Tom Frost D/b/a Monroe Heating and Air Conditioning Companyand Southern Scale and Refrigerator Company, Inc., Appellees, v. Williams Mobile Offices, Inc., and Fireman's Fund Insurancecompany, Appellants. (two Cases), 795 F.2d 372 (4th Cir. 1986)Annotate this Case
Appeals from the United States District Court for the District of South Carolina, at Columbia; G. Ross Anderson, Jr., District Judge. (C/A 83-3159-3, C/A 83-3159-0).
J.D. Humphries, III (Varner, Stephens, Wingfield, McIntyre & Humphries, Atlanta, Ga., on brief), for appellants.
Donald E. Rothwell, Columbia, S.C., for appellees.
Before RUSSELL, WIDENER and HALL, Circuit Judges.
This appeal involves the rights of two suppliers of a subcontractor under a subcontract1 to recover as third-party beneficiaries under an indemnity bond executed by the primary subcontractor in favor of the general contractor. It was agreed that the determination of such right was a matter governed by South Carolina law. We accordingly submitted it as a certified question for resolution by the Supreme Court of South Carolina. See Lehman Bros. v. Schein, 416 U.S. 386, 389-390, 94 S. Ct. 1741, 1743-44, 40 L. Ed. 2d 215 (1944); 17 Wright-Miller-Cooper, Federal Practice and Procedure, Sec. 4246 (1978). In the order of submission, attached here as a part of this opinion, the facts giving rise to the issue are detailed. The question certified was:
Are the Claimants third-party beneficiaries of the surety bond executed by Fireman and as such entitled to sue for the recovery of their unpaid claims under the bond as executed by Fireman?
The Supreme Court of South Carolina answered the certified question by holding that the materialmen of the secondary subcontractor were third-party beneficiaries of the indemnity bond executed by the primary subcontractor, the appellant Williams, and the surety, the appellant Fireman. It, therefore, agreed with the ruling made by the district judge on the basis of which he granted judgment in favor of the appellees herein. We, therefore, affirm the decision of the district court and the judgment in favor of the appellees granted therein.*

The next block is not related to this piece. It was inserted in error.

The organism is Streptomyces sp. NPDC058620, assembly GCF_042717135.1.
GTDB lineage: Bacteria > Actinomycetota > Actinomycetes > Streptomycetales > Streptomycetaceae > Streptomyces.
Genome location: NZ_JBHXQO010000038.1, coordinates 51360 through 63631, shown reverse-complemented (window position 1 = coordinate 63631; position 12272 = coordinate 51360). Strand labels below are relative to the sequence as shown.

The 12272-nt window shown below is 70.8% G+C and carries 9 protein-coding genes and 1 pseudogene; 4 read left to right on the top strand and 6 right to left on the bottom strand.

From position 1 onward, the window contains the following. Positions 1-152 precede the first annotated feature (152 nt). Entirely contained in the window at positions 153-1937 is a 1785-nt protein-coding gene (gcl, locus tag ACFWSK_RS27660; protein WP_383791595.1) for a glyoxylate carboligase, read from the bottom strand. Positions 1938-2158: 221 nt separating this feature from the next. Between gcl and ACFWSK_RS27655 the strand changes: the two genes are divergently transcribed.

TO: THE HONORABLE CHIEF JUSTICE AND JUSTICES OF THE SOUTH CAROLINA SUPREME COURT
The United States entered into a contract with Dawson Construction Company (hereafter "Dawson") for the renovation and improvement of Moncrief Army Hospital at Fort Jackson, South Carolina. Under the contract Dawson was required to provide temporary modular (or mobile) structures for the use of the hospital staff during construction. Dawson subcontracted this phase of the work to Williams Mobile Offices, Inc. (hereafter "Williams"). Williams was required to furnish bond "for the faithful performance of [such] contract." One condition of the bond, executed on behalf of Williams by the Fireman's Fund Insurance Company (hereafter "Fireman"), was as follows: "... if Principal [Williams] shall faithfully perform such subcontract or shall indemnify and save harmless the Obligee [Dawson] from all cost and damage by reason of Principal's failure so to do, then this obligation shall be null and void; otherwise it shall remain in full force and effect."
In the contract between Williams and Dawson, Williams agreed:
Sub-contractor shall at all times supply adequate tools, appliances, and equipment, a sufficient number of properly skilled workmen, and a sufficient amount of materials and supplies of proper quality to efficiently and promptly prosecute said work and shall promptly pay for all material purchased and shall pay all workmen each week if required and obtain and furnish contractor weekly with signed receipts from all workmen showing the date of payment, amount paid, number of hours paid for, the days on which said work was performed, the classification of the labor so paid, and the rate of wage per hour paid, and shall also supply contractor weekly with two copies of payroll verified by affidavit.
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... Sub-contractor shall, as often as requested by the owner or by contractor, furnish a sworn statement showing all parties who furnish labor or materials to sub contractor with their names and address and the amount due or to become due each. Like statement may be required from any sub contractor of the sub-contractor.